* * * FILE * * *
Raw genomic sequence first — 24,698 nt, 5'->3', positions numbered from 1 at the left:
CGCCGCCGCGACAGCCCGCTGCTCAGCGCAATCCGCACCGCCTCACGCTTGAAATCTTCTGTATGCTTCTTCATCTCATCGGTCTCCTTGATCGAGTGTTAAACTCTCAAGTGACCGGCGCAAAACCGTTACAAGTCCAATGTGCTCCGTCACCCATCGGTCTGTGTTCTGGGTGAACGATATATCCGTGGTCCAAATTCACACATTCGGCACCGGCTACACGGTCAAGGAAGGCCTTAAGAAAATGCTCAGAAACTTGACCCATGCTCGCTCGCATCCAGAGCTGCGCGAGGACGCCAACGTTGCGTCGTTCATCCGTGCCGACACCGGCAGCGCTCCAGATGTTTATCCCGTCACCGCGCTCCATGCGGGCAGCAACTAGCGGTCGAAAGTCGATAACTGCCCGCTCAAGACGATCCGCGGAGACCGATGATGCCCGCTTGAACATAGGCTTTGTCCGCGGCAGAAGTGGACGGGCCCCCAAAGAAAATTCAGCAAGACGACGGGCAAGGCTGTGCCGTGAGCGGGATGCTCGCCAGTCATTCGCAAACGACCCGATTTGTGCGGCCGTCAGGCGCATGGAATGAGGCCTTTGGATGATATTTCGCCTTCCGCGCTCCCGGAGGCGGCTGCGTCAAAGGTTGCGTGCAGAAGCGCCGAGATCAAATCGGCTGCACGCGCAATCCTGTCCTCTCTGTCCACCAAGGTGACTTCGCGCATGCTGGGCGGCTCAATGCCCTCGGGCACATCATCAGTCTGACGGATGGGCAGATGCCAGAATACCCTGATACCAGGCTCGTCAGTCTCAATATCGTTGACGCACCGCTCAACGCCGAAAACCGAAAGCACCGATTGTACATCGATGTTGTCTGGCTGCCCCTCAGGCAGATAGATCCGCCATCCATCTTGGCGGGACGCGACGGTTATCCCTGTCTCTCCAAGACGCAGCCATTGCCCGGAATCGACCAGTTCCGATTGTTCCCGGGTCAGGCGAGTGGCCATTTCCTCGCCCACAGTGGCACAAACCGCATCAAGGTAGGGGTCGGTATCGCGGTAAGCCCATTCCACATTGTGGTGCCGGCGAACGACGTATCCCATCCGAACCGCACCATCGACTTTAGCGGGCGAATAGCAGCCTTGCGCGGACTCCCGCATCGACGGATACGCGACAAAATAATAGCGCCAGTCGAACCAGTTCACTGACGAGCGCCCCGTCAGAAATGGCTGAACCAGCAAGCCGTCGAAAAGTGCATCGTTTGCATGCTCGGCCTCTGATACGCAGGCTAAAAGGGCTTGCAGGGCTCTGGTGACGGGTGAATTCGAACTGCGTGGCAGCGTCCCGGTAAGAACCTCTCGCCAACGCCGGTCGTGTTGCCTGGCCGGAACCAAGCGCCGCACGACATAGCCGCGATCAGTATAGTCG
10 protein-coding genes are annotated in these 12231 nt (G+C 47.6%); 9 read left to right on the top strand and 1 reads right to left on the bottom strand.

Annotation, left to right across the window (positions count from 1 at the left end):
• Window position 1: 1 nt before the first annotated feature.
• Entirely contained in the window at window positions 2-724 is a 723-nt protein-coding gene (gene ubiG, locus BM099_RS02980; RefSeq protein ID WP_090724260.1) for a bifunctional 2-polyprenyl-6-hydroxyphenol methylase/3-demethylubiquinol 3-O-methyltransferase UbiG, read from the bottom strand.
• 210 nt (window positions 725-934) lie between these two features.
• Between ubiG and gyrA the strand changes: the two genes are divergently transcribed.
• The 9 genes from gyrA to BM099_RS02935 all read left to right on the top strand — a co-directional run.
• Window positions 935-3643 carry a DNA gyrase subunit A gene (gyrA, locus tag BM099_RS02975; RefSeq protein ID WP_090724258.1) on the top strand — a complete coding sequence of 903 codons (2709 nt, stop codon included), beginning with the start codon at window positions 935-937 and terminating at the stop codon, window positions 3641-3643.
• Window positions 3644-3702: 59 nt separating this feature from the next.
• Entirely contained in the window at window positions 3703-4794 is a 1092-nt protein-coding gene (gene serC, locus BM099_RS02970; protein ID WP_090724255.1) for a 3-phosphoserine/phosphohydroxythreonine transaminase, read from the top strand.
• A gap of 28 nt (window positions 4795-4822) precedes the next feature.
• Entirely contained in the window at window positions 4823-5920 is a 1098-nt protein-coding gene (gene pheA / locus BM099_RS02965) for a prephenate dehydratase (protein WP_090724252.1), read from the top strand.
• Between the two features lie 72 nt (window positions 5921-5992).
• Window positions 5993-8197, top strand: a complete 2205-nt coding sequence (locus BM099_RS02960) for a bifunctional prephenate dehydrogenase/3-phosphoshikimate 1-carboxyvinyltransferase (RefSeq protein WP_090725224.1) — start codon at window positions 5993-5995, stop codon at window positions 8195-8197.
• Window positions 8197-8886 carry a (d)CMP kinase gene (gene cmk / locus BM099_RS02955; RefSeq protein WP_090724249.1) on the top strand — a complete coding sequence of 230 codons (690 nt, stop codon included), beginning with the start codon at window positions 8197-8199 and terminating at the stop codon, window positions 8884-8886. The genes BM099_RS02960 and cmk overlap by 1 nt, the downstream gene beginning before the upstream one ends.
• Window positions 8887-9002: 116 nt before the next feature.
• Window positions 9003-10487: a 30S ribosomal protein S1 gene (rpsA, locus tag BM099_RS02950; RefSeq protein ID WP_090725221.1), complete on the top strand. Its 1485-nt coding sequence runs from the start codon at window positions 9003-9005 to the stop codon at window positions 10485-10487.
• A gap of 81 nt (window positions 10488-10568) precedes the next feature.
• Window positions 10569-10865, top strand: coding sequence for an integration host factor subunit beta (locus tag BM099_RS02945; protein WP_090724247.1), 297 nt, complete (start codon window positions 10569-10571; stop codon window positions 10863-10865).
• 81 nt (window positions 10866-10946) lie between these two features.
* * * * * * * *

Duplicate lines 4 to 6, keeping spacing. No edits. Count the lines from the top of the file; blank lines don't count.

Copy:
Annotation, left to right across the window (positions count from 1 at the left end):
• Window position 1: 1 nt before the first annotated feature.
• Entirely contained in the window at window positions 2-724 is a 723-nt protein-coding gene (gene ubiG, locus BM099_RS02980; RefSeq protein ID WP_090724260.1) for a bifunctional 2-polyprenyl-6-hydroxyphenol methylase/3-demethylubiquinol 3-O-methyltransferase UbiG, read from the bottom strand.